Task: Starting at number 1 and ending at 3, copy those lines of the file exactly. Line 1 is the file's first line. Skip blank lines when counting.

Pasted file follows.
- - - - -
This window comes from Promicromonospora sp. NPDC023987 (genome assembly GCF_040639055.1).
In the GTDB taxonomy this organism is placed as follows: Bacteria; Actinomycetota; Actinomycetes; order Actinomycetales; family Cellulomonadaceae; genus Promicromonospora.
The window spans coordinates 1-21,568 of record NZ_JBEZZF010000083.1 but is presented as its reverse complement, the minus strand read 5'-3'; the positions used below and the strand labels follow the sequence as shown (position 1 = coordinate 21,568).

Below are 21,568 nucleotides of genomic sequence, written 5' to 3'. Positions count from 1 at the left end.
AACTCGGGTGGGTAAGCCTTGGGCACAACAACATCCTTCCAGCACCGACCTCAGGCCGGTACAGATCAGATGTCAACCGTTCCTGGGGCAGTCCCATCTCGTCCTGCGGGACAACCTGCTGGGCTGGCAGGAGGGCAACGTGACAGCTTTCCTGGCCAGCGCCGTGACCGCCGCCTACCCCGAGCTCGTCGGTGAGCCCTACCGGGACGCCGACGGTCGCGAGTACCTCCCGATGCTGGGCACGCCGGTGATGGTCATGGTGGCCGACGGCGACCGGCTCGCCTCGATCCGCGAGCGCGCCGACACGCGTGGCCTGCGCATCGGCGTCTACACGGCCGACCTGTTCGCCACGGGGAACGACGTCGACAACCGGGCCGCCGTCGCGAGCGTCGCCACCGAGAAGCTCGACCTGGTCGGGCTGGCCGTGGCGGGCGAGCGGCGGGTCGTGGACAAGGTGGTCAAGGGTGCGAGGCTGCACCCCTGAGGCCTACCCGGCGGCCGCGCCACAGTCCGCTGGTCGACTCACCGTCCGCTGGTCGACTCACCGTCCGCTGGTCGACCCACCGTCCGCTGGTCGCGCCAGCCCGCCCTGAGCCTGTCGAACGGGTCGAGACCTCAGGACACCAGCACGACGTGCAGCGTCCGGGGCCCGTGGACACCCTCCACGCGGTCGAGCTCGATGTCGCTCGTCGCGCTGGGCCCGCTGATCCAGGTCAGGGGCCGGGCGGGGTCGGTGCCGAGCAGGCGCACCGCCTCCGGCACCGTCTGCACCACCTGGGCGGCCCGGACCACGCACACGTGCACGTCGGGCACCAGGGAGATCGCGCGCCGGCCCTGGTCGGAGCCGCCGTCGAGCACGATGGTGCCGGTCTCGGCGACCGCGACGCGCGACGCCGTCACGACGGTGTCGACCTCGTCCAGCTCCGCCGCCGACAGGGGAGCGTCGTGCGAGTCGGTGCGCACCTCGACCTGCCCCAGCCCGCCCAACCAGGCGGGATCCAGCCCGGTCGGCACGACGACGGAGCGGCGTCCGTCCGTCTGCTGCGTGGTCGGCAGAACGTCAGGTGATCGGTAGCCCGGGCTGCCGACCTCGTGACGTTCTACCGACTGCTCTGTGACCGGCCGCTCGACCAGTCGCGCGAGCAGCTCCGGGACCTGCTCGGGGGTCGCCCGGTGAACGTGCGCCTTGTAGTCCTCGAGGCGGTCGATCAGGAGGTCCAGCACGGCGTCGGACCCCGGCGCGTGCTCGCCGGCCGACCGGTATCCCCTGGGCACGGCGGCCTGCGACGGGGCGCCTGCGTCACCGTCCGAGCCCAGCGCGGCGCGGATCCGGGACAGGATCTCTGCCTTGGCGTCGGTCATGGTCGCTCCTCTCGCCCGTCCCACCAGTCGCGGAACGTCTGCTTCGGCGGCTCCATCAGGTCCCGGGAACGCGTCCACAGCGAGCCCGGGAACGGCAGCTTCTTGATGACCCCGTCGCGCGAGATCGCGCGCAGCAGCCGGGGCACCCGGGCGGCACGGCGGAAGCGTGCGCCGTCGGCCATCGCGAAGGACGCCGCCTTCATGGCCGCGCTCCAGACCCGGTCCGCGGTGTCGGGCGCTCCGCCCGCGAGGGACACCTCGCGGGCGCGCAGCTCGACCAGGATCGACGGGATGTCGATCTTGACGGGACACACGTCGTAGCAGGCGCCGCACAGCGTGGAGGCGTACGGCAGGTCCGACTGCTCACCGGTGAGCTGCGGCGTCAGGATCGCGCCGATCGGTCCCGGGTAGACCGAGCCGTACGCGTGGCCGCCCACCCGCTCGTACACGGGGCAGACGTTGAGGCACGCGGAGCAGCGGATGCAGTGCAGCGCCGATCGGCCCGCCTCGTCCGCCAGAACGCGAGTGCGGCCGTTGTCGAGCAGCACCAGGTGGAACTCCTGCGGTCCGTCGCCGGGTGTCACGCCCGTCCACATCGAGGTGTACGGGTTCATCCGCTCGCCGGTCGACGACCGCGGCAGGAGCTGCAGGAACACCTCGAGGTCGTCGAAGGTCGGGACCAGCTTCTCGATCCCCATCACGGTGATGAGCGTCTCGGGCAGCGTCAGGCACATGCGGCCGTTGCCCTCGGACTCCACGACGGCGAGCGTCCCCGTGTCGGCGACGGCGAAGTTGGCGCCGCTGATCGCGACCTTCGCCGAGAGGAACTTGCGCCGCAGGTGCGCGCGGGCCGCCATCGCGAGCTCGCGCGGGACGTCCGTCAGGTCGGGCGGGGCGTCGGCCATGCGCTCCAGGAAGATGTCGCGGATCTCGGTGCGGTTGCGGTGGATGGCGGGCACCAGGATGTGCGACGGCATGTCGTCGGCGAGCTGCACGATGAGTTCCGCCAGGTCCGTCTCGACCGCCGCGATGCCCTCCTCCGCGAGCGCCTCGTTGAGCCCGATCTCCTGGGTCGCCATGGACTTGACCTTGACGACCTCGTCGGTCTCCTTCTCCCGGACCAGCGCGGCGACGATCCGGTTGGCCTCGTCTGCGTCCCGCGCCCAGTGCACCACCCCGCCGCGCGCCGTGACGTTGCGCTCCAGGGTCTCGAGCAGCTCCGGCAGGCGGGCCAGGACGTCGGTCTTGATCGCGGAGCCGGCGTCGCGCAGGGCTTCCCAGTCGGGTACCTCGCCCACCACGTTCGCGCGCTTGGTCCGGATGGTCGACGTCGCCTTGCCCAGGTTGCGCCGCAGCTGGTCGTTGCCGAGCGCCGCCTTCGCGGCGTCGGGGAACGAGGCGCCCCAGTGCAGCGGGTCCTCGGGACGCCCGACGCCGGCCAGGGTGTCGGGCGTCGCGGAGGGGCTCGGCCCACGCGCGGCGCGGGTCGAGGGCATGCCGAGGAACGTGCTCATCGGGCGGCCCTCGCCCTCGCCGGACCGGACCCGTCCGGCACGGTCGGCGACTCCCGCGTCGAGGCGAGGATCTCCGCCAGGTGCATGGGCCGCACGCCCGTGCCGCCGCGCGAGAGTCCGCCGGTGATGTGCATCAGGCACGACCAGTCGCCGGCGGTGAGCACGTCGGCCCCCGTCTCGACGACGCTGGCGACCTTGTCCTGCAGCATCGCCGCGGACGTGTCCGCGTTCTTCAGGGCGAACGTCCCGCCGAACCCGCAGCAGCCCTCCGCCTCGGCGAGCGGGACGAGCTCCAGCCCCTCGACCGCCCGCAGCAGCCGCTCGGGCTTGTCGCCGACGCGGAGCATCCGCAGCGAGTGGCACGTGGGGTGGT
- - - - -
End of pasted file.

This window comes from Promicromonospora sp. NPDC023987 (genome assembly GCF_040639055.1).
In the GTDB taxonomy this organism is placed as follows: Bacteria; Actinomycetota; Actinomycetes; order Actinomycetales; family Cellulomonadaceae; genus Promicromonospora.
The window spans coordinates 1-21,568 of record NZ_JBEZZF010000083.1 but is presented as its reverse complement, the minus strand read 5'-3'; the positions used below and the strand labels follow the sequence as shown (position 1 = coordinate 21,568).